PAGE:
Written by Paige Julius, BS candidate at Lindenwood University, and participant in the 2023 Institute for Public Health Summer Research Program
Black/African Americans are two times more likely to be diagnosed with Alzheimer’s disease, yet the community is underrepresented in research. I have spent this summer working in the lab of Joyce (Joy) Balls-Berry, PhD. She is committed to promoting health equity and diversity in Alzheimer’s disease research through her COEQUAL study, which I have been a part of this summer.
In order to recruit diverse populations, unique strategies are necessary. Community engaged research is focused on going into the community and working with them throughout the research process. This summer, we visited retirement centers, social service organizations, apartments, and other locations. We also hosted events called Brain Aging Cafes (BACs), events held at community centers that provide communication between researchers and community members. Participants engaged in a lesson about Alzheimer’s disease and research. They also participated in a discussion session where they could share their concerns and ideas related to health and research. During the discussion session, I distinctly remember one participant stating; “I think it is important for researchers to look at participants through an equitable lens. When questions are biased, it impacts the participant’s experience. We need a language that we understand.” This made me realize that members of this community want representation in research, but culturally sensitive approaches are necessary to get participants.
To see culturally sensitive programs in action, Marilyn Wilson, MSW, research specialist with the Knight ADRC, allowed me to tour an organization called Wesley House. They offer services to youth and aging people in St. Louis. I was able to interview John Saunders, executive director of Wesley House, who was a camp participant at Wesley House as a child and is now running the organization. They offer summer camps, STEM, and other free opportunities to youth, and offer free services to the aging community. Meals, transportation, exercise, and field trips are provided. They also conduct assessment calls to check in on residents in the community. Saunders said “They’re [the residents] like grandmothers to me.” I admire Wesley house because they model what it means to support under-resourced communities.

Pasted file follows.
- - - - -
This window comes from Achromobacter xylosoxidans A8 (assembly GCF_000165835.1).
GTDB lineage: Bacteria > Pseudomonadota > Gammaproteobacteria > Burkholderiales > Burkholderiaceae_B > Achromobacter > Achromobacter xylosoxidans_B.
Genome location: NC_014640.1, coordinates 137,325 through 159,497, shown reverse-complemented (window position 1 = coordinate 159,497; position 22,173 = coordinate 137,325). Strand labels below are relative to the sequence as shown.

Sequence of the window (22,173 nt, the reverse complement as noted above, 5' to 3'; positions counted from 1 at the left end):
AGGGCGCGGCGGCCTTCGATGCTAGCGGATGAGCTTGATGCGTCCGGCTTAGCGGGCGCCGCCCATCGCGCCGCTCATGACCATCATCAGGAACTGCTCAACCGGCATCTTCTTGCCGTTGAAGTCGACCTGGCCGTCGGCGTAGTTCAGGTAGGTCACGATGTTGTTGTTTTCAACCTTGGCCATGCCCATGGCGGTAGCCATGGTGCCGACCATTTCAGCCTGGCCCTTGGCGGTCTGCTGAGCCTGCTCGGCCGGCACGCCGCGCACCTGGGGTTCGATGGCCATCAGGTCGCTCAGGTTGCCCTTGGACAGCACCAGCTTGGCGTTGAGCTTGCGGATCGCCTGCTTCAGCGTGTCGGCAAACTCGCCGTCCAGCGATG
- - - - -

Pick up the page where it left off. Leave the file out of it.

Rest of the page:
Saunders explained that there is an obvious divide between the “haves and the have nots” in St. Louis. A common example is the Delmar Divide. According to an article published in the Washington University in St. Louis Political Review, the north side of Delmar street has a median household income of $18,000 and 98% of the population is black. South of Delmar, the median income is $50,000 and 73% of the population is white. Depending on the zip code St. Louis residents are born in, life expectancy can also vary up to seven years (shown in below figure.)
It is important to address the gap that exists between the “haves and have nots.” I learned that we must find innovative ways to bridge this gap. Wesley House, the BACs, and COEQUAL project are all examples of programs that are moving us one step closer to health equity and equality.